Step 5: Ah the Smell of Bondo

We need a really firm end cap on the inner piece for when we are packing in our crucible material.

Bondo mixes up fast dries fast and sets up strong.

Take some cardboard and curl it up so you can fit it tightly into the bottom of the inner wall. This will keep the Bondo from going out the bottom.

Take some tape and form a wall close to the height you want the Bondo to be, plus a little for slop.

Mix up your Bondo following the instructions.

Pour it in and let it setup.

Step 6: The Rammer!

While you are waiting on the Bondo to setup it’s a good time to work on the rammer for packing your crucible.

Cut off a piece from the 2 inch pipe roughly 8 to 9 inches long.

Take some sand paper and run it around the outside of your pipe to make it so it can easily slide into the outer wall piece.

Turn your 2 inch pipe piece on end and cut it down the middle to roughly a little more than the depth of the crucible mold.

When you use the rammer it can close a little to slide into the form a little better.

Also you don’t usually need to hammer the rammer unless your clay mix is too dry. Usually hand pressure is enough.

Step 7: Trimming and Sanding and Drilling and Hot Glue

Once the Bondo has set remove the tape.

Remove the cardboard from the bottom.

Have your accomplice trim the bits of extra Bondo and sand it up nice. This will become the inner part of the bottom of your crucible. Try to keep it even and round it off a bit to help with release of the crucible from the mold.

Speaking of releasing the crucible from the mold we need a way to allow a little air to enter as we try to remove it. Drill an appropriate sized hole for the bolt you are using.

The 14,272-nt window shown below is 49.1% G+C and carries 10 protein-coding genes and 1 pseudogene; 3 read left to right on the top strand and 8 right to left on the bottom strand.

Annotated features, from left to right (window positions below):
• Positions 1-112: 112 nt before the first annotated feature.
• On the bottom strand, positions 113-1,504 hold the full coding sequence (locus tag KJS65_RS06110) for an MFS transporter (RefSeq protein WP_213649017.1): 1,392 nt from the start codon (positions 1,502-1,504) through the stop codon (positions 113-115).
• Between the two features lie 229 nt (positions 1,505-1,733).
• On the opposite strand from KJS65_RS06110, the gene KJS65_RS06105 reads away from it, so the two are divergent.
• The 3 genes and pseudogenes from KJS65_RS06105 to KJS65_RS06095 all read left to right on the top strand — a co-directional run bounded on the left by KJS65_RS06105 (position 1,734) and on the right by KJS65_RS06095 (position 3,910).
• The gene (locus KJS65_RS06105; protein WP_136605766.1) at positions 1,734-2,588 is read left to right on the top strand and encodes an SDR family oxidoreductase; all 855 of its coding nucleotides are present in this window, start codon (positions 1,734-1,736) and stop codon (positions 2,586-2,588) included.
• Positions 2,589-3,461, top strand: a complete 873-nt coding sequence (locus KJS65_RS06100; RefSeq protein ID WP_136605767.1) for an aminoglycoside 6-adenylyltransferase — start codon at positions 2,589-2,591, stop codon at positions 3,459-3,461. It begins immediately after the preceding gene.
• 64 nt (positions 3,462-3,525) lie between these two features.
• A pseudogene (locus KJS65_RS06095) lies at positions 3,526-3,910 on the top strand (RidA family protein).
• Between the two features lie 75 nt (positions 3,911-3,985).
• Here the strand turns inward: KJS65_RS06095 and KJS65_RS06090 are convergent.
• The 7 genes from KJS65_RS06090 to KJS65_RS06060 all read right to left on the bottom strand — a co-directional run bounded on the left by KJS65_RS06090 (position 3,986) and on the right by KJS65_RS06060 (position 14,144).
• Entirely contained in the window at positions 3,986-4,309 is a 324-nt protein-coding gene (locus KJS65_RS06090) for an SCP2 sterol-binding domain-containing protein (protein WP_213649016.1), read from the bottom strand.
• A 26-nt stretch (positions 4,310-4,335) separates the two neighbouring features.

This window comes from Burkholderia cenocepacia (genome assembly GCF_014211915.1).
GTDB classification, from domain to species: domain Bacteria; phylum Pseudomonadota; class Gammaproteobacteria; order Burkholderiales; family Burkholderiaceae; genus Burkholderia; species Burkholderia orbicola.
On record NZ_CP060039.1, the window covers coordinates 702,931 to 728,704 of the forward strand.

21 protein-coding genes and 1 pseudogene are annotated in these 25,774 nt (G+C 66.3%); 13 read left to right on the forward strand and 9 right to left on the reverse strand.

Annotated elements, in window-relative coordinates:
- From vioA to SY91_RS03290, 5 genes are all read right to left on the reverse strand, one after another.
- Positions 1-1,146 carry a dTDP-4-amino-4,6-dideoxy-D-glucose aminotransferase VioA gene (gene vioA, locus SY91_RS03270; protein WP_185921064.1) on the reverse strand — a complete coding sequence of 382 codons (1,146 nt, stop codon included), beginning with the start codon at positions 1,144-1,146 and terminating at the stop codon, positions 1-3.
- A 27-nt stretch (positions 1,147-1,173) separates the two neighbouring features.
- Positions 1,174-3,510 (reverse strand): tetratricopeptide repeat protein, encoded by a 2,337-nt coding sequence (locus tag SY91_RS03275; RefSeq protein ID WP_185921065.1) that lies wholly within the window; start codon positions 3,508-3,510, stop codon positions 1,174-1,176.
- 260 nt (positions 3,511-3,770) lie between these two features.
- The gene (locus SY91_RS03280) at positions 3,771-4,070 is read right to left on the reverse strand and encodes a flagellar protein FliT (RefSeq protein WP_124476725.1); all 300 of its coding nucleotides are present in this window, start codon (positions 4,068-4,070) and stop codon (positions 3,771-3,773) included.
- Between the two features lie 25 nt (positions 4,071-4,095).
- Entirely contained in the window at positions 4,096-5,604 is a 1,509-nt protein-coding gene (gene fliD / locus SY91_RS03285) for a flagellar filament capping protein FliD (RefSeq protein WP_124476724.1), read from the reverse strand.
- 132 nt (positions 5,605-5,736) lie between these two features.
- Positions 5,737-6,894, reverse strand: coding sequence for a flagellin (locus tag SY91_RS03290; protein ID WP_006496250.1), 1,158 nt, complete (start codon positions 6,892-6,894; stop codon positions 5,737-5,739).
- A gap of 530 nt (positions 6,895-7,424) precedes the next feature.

I drilled a ¼ inch hole to accommodate a 1/4x20 bolt. If your bolt was as long as mine you will need to thread it through the hole and trim it. Try to make it nice and flat on the end and keep the threads as nice as you can so you don’t tear up the Bondo as you remove it.

I also ran a small bead of hot glue around the inner lip where the 1 ¼ inch pipe meets the base.

This helps to make a softer edge on the top lip of the crucible.

Step 8: Make a Crucible!

The mold is finally ready!

Grab your favorite clay crucible recipe, mix it up and pack it into the mold.

You will want to load this mold in steps.

Some clay, then ram, then clay, then ram until you get to the end and pack the entire back with clay.

Remove the threaded bolt to allow air into the mold near the bottom of the crucible.

Wiggle the center piece side to side a little until it releases.

Flip the mold over and use the rammer to gently slide out your crucible.

It will be helpful to put a little petroleum jelly on the mold to assist with release.

I also found it helpful to put a plastic bag over the inner piece of the mold but you have to do a little cleanup with your finger on the inside of the crucible if you do that.

what type of clay did you use?
<p>Is there a reason you did this with PVC and bondo, rather than casting your mold in aluminum? </p>
The pvc fit together nicely and bondo is easy to form. I'm sure it would work just as well with aluminum.
<p>Very neat! Do you fire them before or during the first melt?</p>
I fire them once in the kiln before the first use. They hold up better that way.
<p>Would it be possible to list links for online purchase of the parts you used for this? </p>
True enough, I have a small 1 ton press that I think would be perfect if I go slow
Instead of ramming the clay, would you be able to press it in with an arbour press?
<p>I'm sure you could. I think a press could put a lot more pressure on the mold than you could by hand so you will want to make sure you don't break anything when you do it.</p>